At times like the days leading up to the Japanese Grand Prix, one must spare a thought for poor Mr. Bernard Ecclestone, one of the richest men in England. It is admittedly dashed hard to drum up off-track interest in a devastatingly one-sided year, with both titles decided eons ago, and no real gossip to speak of.
So the FIA steps in to shake the proverbial collie, dreadfully-delaying the JensonGate verdict till October 15, and then, after no one really mourned the demise of Jaguar racing, beginning talks about another circuit.
Ah, but all so predictable, Bernie. The British Grand Prix?
The Saturday weather would have lifted Bernie's spirits considerably, though. A typhoon ravaged Suzuka would be quite the spectacle, and that Colombian buffoon, God bless his distinctly uncerebral head, was already dropping palatable sound bytes, saying that he'd rather qualify in the finishing positions from Shanghai than drive in the rain, seeing he finished 5th to the German's 12th. Tsk!
Not that it was actually going to happen, but stupid as they may well seem, more column centimeters never hurt anybody. Anyway, the champion had already said he was ready to qualify in the downpour, and evidenced that in the two practice sessions on Friday, the only driver to work awesomely despite the rain.
Qualifying moved to Sunday, and not much changed as he retook pole in his quest to oust Senna from the top of any list whatsoever. Surprising, though, was little brother piping up with a piquant me-too and joining him on the front row in his penultimate Williams drive. The disappointingly hurricane-free race began with the two brothers pulling off into the distance, and Jenson Button overtaking Takuma Sato, in a moment that would have David Richards gasping for breath and gulping cava by the bucketful: the prospect was a team-threatening nightmare two BAR Hondas, graveled, meshed into each other uselessly at Honda's home race and home track, with one of them being the very upset native Sato.
Much applause to Jenson for averting that, and squeezing past his popular teammate with rather visible style. As the Brit followed along in the wake of the sibling formation ahead, he must have been thinking of the car that just allowed him to push that hard right from the get-go, that terrifyingly powerful, mysteriously high spec engine on the Honda, and musing about leaving it behind. Seeing the Williams cemented firmly ahead of him would have assuaged some of those doubts, but it was on a far lighter fuel load than the Ferrari. Sigh!
Either way, Jenson, a coin currently twirling in mid-air, will fall only on Saturday. After the manner in which he's conducted himself, however, one feels it might fall flat and we might just be witnessing his finest season.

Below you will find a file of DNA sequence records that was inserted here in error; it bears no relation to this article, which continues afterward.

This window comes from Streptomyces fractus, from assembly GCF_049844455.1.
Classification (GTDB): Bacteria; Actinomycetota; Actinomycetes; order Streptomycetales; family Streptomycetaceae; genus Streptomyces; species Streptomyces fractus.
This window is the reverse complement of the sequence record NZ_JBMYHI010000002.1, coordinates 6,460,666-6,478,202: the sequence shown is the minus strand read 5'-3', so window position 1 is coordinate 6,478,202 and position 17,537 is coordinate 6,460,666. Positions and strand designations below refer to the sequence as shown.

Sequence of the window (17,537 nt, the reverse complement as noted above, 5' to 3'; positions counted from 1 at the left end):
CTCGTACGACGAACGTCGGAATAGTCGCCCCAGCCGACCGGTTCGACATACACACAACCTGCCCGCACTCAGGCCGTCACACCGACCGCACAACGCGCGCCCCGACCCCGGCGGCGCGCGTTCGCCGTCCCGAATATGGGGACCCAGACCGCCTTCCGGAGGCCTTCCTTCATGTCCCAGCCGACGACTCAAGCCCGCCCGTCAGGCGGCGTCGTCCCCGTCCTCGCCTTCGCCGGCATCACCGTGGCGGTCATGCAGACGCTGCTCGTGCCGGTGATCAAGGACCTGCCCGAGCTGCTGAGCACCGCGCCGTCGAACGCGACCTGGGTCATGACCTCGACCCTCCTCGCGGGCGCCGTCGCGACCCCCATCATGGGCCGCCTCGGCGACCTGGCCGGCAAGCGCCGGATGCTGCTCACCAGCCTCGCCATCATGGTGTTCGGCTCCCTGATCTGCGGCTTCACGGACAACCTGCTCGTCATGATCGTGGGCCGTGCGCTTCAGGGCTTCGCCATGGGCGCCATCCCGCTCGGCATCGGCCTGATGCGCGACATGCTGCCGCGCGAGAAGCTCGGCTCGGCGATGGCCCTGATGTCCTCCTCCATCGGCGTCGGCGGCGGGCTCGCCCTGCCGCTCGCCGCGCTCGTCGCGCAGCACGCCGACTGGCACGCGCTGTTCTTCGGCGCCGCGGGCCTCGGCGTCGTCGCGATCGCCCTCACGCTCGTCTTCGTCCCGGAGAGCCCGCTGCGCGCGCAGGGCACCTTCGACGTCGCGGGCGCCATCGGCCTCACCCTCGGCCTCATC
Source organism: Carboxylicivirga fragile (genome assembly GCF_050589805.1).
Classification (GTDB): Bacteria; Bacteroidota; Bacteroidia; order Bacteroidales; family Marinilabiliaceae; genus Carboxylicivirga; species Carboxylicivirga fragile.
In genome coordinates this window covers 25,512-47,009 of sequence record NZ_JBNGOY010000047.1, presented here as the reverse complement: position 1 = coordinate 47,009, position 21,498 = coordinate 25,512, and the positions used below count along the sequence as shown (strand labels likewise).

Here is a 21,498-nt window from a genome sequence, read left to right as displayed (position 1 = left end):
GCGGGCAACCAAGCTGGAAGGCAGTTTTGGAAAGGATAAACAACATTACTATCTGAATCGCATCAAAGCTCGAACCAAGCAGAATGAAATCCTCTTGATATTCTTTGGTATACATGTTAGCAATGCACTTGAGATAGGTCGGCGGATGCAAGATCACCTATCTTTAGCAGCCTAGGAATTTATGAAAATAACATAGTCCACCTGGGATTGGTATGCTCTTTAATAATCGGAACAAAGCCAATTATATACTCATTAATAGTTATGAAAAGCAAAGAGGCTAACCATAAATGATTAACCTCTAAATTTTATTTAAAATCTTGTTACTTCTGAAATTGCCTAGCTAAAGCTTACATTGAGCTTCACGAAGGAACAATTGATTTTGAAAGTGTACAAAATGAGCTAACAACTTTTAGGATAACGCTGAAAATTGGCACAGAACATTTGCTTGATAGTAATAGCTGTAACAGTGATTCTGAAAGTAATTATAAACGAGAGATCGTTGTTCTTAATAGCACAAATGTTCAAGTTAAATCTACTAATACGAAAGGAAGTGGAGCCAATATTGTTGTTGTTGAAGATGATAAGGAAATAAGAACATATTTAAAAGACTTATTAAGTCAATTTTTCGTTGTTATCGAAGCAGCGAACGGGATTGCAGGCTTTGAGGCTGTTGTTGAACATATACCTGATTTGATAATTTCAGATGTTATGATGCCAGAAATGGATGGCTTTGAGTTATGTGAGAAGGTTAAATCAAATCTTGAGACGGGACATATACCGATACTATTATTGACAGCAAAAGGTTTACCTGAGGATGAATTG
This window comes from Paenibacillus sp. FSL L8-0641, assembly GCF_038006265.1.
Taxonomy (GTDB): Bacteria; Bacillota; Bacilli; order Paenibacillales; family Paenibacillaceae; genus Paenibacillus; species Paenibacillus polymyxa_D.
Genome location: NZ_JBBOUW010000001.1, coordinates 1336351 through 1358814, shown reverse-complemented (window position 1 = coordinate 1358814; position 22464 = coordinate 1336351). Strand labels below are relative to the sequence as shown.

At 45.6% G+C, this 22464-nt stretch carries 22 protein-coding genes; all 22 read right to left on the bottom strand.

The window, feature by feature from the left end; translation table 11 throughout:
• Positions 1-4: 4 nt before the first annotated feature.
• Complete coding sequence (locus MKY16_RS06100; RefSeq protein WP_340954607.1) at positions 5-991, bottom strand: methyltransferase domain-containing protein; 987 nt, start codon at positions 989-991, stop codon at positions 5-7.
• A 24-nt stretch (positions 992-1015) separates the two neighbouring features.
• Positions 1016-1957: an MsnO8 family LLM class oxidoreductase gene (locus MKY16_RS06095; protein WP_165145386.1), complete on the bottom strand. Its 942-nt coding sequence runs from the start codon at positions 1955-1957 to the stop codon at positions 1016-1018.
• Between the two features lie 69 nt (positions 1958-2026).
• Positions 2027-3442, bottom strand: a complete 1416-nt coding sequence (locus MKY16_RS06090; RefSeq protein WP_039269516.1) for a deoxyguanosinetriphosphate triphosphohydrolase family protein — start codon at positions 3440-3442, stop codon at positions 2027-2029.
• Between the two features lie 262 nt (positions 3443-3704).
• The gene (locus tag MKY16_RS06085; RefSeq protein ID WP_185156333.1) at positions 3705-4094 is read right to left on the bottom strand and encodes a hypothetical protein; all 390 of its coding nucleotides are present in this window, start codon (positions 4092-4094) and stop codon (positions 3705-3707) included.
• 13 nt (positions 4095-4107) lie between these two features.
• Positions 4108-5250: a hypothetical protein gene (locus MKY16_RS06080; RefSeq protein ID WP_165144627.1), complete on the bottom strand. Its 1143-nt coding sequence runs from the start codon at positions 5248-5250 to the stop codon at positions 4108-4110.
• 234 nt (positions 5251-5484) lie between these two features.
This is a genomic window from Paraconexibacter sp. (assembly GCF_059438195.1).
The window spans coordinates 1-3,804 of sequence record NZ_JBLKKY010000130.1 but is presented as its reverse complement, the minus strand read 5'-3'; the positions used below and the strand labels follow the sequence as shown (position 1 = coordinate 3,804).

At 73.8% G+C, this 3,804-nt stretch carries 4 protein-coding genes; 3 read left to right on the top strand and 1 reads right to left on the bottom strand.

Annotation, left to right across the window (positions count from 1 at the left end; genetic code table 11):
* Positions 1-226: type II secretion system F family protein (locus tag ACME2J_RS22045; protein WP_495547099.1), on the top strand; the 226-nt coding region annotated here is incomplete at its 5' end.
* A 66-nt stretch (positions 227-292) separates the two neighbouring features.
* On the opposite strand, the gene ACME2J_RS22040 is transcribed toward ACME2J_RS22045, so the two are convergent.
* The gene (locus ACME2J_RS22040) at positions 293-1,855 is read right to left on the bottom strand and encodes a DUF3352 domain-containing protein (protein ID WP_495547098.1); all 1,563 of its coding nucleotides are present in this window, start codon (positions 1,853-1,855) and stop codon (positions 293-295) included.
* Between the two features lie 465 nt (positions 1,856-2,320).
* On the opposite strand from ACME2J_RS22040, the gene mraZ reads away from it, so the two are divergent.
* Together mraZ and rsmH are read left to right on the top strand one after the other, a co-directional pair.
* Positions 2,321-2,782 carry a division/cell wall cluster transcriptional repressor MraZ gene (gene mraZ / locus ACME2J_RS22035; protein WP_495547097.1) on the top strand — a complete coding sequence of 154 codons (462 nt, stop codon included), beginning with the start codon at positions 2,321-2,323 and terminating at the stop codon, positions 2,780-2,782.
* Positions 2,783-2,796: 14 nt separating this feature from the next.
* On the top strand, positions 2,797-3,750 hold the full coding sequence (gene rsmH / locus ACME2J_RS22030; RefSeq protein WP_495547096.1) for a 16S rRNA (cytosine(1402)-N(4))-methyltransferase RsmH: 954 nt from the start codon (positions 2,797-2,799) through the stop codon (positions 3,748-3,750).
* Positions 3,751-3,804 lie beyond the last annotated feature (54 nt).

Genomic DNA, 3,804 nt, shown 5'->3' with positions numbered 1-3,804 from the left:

A what-if Sunday for several faces across the paddock, the Japanese countryside inspired them to philosophise and catch up on long-neglected ruminations, at least in the gaps between the beeps of digital music players and the yelps of robot dogs. One can literally picture Flavio Briatore's masculine jaw drop considerably at seeing his recently dismissed employee, Jarno Trulli fly into a sixth position with a Toyota in qualifying.
It had been a questionable decision, firing the man who won Monaco, and gathered more points than his favourite Spaniard. Fernando Alonso hung on in the race, not doing anything stupid but where was all last-year's panache?
And his other hire, the vintage world champion, was fun to watch, but stuck in back-of-the-grid traffic. Hmm.
David Coulthard continued on his playstationic ways, his front right suspension giving way after a collision with Rubens Barrichello. To be fair, this time the Brazilian was reportedly we are back to word-of-mouth days since those fascinating people at Japanese TV could not capture the occasion on video the hurried one, trying to catch up with David unawares and 'surprise' him as he leapfrogged the McLaren. The Scot, as is his regulation behaviour in such look-there's-a-flying-Ferrari-behind-you situations, did not have time to react, and they both limped paddockways, Rubens being hurriedly signaled away by frantic men in red overalls aware of the world champion pitting right behind. Perhaps this is David's way of denying the goodbye wave, trying to injure in an attempt for a drive next season.
Speaking of farewell, at the moment of reading this, Jaguar Racing has probably been posted up on eBay. For buyers with enough spare change in their ample trouser pockets, I feel obliged to warn that it's not the smartest of decisions, even though the green cars look rather nifty. The company has been complacent over the last couple of years, proving only Mark Webber with a chance to showcase his mettle, allowing him to make the big-league switch to Williams. Well-marketed and sponsor-friendly, but merely a James Bond logo isn't enough to make the revs fly. If really in the mood to shop, I'd recommend Jordan. If all else fails, Eddie plays a helluva good skiffle.
The race ended stereotypically for the 2004 season, with the red car missing from the top step of the podium for an unthinkable three successive races restoring the status quo in inimitably grand style: starting the race in pole, flying ahead, and exiting the pits all three times only to rejoin still in first place, with a twenty second lead, to boot. There was some eyebrow-raising when Schumacher had vowed to 'win Suzuka' this year after Shanghai, but it seems he's actually earned the right to announce victories in advance.
The Japanese, it is said, while driving their Toyotas and Hondas, aspire toward the pinnacle, a Ferrari. Michael just made them smile.